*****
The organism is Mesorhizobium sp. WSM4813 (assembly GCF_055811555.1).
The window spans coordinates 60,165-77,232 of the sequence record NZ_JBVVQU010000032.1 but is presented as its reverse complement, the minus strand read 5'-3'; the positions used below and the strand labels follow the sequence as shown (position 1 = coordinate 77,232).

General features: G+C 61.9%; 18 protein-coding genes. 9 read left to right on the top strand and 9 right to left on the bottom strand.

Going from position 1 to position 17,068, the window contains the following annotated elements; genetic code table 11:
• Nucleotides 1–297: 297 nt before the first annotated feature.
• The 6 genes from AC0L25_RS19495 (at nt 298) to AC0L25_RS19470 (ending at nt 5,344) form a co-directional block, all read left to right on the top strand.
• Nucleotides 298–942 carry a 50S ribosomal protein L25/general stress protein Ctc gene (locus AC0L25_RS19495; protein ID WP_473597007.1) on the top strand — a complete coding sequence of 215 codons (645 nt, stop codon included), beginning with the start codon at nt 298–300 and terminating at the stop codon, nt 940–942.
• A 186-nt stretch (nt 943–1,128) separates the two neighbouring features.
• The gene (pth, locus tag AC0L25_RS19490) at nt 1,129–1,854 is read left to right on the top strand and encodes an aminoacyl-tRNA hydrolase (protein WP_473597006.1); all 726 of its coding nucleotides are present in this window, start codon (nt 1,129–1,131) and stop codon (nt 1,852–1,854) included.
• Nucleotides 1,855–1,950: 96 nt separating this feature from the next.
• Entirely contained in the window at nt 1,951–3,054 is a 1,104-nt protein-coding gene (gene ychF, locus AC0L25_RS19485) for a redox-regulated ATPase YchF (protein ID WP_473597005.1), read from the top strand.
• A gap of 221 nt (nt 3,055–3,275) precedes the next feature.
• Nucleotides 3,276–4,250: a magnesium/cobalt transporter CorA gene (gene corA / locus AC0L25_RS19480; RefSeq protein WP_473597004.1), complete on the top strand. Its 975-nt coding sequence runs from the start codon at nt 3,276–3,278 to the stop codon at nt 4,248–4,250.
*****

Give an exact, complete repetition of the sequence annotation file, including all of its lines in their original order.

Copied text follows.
The organism is Mesorhizobium sp. WSM4813 (assembly GCF_055811555.1).
The window spans coordinates 60,165-77,232 of the sequence record NZ_JBVVQU010000032.1 but is presented as its reverse complement, the minus strand read 5'-3'; the positions used below and the strand labels follow the sequence as shown (position 1 = coordinate 77,232).

General features: G+C 61.9%; 18 protein-coding genes. 9 read left to right on the top strand and 9 right to left on the bottom strand.

Going from position 1 to position 17,068, the window contains the following annotated elements; genetic code table 11:
• Nucleotides 1–297: 297 nt before the first annotated feature.
• The 6 genes from AC0L25_RS19495 (at nt 298) to AC0L25_RS19470 (ending at nt 5,344) form a co-directional block, all read left to right on the top strand.
• Nucleotides 298–942 carry a 50S ribosomal protein L25/general stress protein Ctc gene (locus AC0L25_RS19495; protein ID WP_473597007.1) on the top strand — a complete coding sequence of 215 codons (645 nt, stop codon included), beginning with the start codon at nt 298–300 and terminating at the stop codon, nt 940–942.
• A 186-nt stretch (nt 943–1,128) separates the two neighbouring features.
• The gene (pth, locus tag AC0L25_RS19490) at nt 1,129–1,854 is read left to right on the top strand and encodes an aminoacyl-tRNA hydrolase (protein WP_473597006.1); all 726 of its coding nucleotides are present in this window, start codon (nt 1,129–1,131) and stop codon (nt 1,852–1,854) included.
• Nucleotides 1,855–1,950: 96 nt separating this feature from the next.
• Entirely contained in the window at nt 1,951–3,054 is a 1,104-nt protein-coding gene (gene ychF, locus AC0L25_RS19485) for a redox-regulated ATPase YchF (protein ID WP_473597005.1), read from the top strand.
• A gap of 221 nt (nt 3,055–3,275) precedes the next feature.
• Nucleotides 3,276–4,250: a magnesium/cobalt transporter CorA gene (gene corA / locus AC0L25_RS19480; RefSeq protein WP_473597004.1), complete on the top strand. Its 975-nt coding sequence runs from the start codon at nt 3,276–3,278 to the stop codon at nt 4,248–4,250.